It is not only office buildings where owners are sustaining major expenses to reconfigure work space for social distancing. In the hospitality sector, bars and restaurants have quickly moved to increase patio space, a temporary fix that works well enough during good weather; however, as we move towards the fall, the need to accommodate patrons indoors will mean, at a minimum, installing extra walls or screens to comply with distancing requirements. 

social distancing at restaurant

Similarly, the retail sector continues to experience downturns as online shopping has taken off at warp speed during the pandemic. Even with stores now reopening, many consumers are still reluctant to shop in person. While this is bad news for those retailers operating from bricks and mortar stores, warehouse space has seen increased demand, and some retailers are looking to repurpose part of their retail space into storage space to accommodate greater demand for online sales. Smaller stores may be limiting the number of shoppers in the store at one time, requiring a reconfiguration of their existing space, including widening aisles and establishing screens, to accommodate safe distancing. Again, this is a major expense for business owners.

The Solution

Fortunately, recent government tax changes offer business owners some relief when considering costly physical changes to their commercial space; the key to accessing these tax incentives is how QIP is interpreted.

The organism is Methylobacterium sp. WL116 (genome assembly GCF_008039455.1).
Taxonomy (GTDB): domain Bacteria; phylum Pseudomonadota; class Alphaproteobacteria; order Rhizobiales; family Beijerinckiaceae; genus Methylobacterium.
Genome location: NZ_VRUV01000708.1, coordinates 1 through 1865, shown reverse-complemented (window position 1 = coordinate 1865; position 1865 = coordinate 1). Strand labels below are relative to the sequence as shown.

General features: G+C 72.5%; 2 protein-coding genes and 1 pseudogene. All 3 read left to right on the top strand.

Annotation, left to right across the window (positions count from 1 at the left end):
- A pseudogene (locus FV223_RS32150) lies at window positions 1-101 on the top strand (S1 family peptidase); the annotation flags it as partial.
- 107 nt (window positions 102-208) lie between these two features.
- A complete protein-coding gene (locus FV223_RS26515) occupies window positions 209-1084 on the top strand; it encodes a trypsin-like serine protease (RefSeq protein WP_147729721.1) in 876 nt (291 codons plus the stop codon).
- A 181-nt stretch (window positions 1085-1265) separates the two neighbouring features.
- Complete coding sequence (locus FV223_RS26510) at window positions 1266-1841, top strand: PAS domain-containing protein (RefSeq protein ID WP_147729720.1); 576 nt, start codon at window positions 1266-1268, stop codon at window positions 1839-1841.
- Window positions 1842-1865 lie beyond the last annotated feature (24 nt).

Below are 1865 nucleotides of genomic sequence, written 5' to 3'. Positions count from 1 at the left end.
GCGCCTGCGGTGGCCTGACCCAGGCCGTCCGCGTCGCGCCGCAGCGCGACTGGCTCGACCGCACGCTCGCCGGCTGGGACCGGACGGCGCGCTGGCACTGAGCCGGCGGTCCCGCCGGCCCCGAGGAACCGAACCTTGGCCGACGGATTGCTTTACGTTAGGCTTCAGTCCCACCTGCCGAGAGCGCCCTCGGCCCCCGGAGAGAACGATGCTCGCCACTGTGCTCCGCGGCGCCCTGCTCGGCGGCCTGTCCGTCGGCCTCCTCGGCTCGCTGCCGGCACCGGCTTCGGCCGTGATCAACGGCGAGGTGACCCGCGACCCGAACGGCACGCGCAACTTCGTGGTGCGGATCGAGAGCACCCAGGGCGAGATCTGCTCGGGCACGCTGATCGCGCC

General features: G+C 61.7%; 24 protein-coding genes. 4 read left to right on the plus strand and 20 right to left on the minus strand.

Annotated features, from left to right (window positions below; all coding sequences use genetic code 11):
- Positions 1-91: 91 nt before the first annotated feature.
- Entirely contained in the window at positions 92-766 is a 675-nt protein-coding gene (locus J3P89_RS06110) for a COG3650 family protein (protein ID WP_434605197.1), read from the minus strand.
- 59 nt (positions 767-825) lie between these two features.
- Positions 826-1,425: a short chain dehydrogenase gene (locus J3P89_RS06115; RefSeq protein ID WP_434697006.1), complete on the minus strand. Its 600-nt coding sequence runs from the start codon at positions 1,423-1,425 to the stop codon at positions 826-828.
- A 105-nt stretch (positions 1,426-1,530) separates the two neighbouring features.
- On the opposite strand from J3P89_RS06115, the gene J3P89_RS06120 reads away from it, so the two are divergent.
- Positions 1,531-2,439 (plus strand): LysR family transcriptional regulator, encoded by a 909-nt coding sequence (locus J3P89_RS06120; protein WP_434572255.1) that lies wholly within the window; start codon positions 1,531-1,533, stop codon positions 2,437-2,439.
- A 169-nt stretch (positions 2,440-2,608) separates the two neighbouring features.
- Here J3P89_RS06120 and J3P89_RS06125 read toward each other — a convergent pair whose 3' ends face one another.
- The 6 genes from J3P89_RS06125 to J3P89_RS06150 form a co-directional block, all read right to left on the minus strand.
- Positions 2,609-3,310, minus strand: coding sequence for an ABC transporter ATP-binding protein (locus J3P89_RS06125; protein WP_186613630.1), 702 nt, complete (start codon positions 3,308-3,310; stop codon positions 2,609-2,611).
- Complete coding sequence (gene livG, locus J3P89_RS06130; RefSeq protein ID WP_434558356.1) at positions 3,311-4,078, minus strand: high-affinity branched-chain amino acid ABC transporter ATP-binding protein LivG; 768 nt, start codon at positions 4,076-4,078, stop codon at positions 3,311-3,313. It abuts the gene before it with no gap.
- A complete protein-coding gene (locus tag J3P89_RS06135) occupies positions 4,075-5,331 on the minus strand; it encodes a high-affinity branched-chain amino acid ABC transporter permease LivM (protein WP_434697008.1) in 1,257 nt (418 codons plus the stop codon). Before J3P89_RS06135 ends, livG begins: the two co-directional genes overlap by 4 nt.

The CARES Act is a $2 trillion relief package aimed at protecting Americans from the public health and economic impact of COVID-19. 

Under the act, qualified improvement property (QIP) was made bonus eligibleQIP is considered any non-structural improvement to the interior of a building, if that improvement is placed in service after the building is placed in service. This will mean that most, if not all, of the improvements companies need to make to design a socially distant office can be taken as a tax deduction in the current year, thus lessening the financial hit when it is most needed.” – David McGuire, Forbes Finance Council Member.

Additionally, the act allows taxpayers to increase the amount of “allowable business interest” deductions from 30 percent to 50 percent. Since “any non-structural improvement to a building’s interior” can potentially qualify for this additional tax deduction, improvements made to enable social distancing and improve ventilation should all qualify for sizable tax breaks.  

The CARES Act also updates an earlier tax reform act (2017), ensuring that the original intention is met. This involves depreciation for restaurant, retail and leasehold remodeling, which is consolidated under QIP; the original intent, which has now been clarified, was to give QIP a 15-year depreciable life and make it eligible for 100 percent bonus depreciation. 

For all changes accepted as QIP, business owners now have access to welcome tax breaks to offset the expenses they have incurred to make their commercial premises compliant with social distancing and health and safety protocols. These incentives will come as a welcome relief for business owners and investors alike. 

Joy Taylor April 2020